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Solar Campaign

Solar Panels among Mountains


The WVU Sierra Student Coalition has made it a priority this year to advocate for solar energy. Specifically, we are calling on the University to install a 50 kilowatt capacity photovoltaic array on campus by April 2018. We believe that installing the array will be a shrewd investment in the University's reputation, not to mention the educational and environmental benefits. Here we provide information to establish the value and rationale behind our request and provide a summary of the likely price, warranty, and payback time for installing the array. We invite all current and former students, faculty members, and employees of WVU to sign our campaign petition, as well as any concerned community members. Also, for student and faculty organizations that would like to support this campaign, we provide a sign-on letter and welcome volunteers.

Get Answers to Frequently Asked Questions

View the Fact Sheet

Sign the Online Petition

Organizations that have Signed On in Support of our Campaign

  • Sierra Student Coalition
  • WVU Math Club
  • Society of Physics Students - WVU Chapter
  • WVU Astronomy Club
  • and others...
You may view the letter here. If your organization would like to sign on, please contact David Buch at

Frequently Asked Questions

Why Solar Energy?

  • It supports the free energy market: Relying more on locally produced energy allows the US to move towards energy independence and cushion our country from price fluctuations in global energy markets.
  • It keeps us competitive: Fairmont State University and American Public University in Jefferson County already have solar panels.
  • It assists local economies and creates jobs: As solar construction jobs are higher paying and cannot be outsourced, panel construction keeps money in the U.S.
  • Renewable energy is our future: Whether it takes another ten, fifty, or one hundred years, we are all set on this path.This could be our University's first step towards its eventual emissions-free future.

Why 50 kilowatts?

A 50kW Array is right on par to meet the entire energy demands of one of our more energy-thirsty buildings on campus (think the Mountainlair, the Evansdale Crossing, or the Student Rec Center). By installing a solar array with this capacity on one of these major campus focal-points, we would make it effectively self-sustaining. Being able to say that something like the Student Rec Center offsets 100% of its electricity with solar energy would be pretty cool. But that’s just our opinion.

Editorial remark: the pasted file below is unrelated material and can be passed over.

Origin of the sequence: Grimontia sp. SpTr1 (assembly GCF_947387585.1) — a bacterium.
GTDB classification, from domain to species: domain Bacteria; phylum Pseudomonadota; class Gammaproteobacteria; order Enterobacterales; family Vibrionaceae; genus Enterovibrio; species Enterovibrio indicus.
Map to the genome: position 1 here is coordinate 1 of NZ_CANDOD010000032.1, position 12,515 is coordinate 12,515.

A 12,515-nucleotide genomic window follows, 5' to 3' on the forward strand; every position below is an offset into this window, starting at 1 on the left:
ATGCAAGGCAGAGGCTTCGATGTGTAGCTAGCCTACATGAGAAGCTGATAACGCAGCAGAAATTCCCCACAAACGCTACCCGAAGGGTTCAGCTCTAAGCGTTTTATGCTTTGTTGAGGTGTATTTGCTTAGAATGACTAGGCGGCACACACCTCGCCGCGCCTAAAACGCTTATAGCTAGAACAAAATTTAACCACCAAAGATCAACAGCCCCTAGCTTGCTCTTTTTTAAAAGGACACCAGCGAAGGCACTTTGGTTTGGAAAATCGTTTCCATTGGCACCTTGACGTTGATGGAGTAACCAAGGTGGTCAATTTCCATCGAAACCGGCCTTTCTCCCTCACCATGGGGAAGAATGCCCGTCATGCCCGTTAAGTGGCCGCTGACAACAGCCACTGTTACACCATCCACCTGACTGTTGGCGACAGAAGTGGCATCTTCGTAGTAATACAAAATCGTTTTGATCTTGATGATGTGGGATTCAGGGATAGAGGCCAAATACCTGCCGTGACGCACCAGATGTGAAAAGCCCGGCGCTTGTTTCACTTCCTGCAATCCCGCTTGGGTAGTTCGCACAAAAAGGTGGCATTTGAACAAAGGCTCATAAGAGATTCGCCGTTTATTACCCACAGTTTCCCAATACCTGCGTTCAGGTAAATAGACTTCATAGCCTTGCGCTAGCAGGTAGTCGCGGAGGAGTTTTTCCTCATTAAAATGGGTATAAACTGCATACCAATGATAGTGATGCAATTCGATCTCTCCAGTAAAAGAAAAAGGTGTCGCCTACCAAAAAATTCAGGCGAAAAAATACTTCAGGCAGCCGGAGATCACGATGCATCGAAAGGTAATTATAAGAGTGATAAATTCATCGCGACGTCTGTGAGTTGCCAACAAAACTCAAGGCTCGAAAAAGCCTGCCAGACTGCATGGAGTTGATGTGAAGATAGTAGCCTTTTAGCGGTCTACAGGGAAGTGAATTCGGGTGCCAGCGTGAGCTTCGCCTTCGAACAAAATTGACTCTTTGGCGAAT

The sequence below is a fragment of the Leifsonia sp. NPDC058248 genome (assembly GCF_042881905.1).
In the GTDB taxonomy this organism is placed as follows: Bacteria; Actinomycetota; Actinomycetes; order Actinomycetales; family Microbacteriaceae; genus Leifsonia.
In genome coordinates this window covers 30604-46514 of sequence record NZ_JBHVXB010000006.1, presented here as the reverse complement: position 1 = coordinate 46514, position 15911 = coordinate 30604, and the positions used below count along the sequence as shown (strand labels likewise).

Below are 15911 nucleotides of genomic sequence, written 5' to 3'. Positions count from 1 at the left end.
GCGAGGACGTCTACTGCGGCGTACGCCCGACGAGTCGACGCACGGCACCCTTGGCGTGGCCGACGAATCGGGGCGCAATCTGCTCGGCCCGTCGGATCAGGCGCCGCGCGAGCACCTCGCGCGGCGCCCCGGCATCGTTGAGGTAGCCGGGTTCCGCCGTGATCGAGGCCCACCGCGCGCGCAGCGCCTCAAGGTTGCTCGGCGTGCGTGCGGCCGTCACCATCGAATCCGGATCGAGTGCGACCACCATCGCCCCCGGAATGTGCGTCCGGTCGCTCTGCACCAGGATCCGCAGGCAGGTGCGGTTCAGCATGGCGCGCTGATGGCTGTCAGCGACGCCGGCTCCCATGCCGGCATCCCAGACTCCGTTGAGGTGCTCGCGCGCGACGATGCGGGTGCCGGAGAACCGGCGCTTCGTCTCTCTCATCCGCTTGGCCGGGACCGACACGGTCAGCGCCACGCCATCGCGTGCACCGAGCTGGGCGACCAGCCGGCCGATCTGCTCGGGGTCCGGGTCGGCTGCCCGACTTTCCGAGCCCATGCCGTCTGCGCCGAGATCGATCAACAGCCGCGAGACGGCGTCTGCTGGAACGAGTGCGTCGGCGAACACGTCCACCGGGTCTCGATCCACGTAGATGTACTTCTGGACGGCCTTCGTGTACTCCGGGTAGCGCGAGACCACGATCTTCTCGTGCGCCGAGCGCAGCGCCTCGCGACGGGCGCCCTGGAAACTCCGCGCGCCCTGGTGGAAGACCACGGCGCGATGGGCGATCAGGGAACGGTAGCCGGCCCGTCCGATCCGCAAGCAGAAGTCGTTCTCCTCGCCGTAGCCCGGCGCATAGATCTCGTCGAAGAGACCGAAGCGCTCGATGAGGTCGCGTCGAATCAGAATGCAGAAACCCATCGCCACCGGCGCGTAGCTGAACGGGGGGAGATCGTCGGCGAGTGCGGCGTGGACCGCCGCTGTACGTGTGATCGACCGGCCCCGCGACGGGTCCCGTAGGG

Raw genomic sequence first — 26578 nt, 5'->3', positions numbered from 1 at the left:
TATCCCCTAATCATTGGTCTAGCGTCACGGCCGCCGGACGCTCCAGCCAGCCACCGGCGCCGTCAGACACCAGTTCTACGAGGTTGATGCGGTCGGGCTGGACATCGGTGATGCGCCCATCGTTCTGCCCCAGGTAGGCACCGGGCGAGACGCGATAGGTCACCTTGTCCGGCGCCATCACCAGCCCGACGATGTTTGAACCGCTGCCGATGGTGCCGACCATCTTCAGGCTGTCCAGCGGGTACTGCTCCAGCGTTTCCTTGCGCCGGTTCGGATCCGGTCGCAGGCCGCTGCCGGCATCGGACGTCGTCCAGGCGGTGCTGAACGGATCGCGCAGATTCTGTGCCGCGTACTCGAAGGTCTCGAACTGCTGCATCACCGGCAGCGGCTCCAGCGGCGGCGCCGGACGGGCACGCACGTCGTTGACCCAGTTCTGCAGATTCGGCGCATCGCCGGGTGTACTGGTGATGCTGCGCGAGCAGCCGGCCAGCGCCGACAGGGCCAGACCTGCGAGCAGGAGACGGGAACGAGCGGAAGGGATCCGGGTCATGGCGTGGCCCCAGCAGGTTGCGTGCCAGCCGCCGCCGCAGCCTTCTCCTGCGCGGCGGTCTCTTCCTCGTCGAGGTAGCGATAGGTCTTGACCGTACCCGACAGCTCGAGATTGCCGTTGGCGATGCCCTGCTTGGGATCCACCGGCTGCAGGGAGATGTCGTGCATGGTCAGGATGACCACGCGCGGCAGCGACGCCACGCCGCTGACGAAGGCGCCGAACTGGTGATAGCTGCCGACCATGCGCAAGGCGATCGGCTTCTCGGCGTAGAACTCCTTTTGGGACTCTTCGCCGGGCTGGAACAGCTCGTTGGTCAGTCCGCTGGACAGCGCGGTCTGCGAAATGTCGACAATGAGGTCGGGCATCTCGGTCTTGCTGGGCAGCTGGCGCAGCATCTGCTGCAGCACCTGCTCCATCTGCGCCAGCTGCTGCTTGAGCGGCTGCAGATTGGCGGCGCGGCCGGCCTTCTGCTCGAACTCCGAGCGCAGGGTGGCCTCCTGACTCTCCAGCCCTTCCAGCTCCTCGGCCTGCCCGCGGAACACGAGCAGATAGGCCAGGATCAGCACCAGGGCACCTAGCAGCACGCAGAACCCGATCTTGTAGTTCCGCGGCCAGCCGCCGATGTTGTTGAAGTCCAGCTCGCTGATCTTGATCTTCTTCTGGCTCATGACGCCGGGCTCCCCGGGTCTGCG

Isn't Morgantown too cloudy for solar energy?

Nope, panels are more efficient these days than you would think. Even on days of complete cloud cover, panels can operate at about 20% of their capacity. Google Sunroof and the National Renewable Energy Laboratory have both collected data that strongly suggest many Morgantown residents would see significant return on investment over 20 years by installing solar panels.

How can I get involved?

Sign the petition, forward it to your friends, bring paper copies of the petition to your classes (we can provide these). If you would like to volunteer time, contact one of us or come to our weekly meetings:

February 20, 5PM, Greenbrier Room, MountainlairMarch 6, 5PM, Greenbrier Room, Mountainlair
March 27, 5PM, Mountaineer Room, Mountainlair
April 10, 5PM, Greenbrier Room, Mountainlair
April 24, 5PM, Greenbrier Room, Mountainlair

Thoughts on Solar Energy

"Think about it this way. We’re killing people in foreign lands in order to extract 200-million-year-old sunlight. Then we burn it . . . in order to boil water to create steam to drive a turbine to generate electricity. We frack our own backyards and pollute our rivers, or we blow up our mountaintops just miles from our nation’s capital for an hour of electricity, when we could just take what’s falling free from the sky." - Danny Kennedy
"I’d put my money on the sun and solar energy. What a source of power! I hope we don’t have to wait till oil and coal run out before we tackle that." - Thomas Edison
"When there's a huge solar energy spill, it's simply called a 'nice day'." - Proverb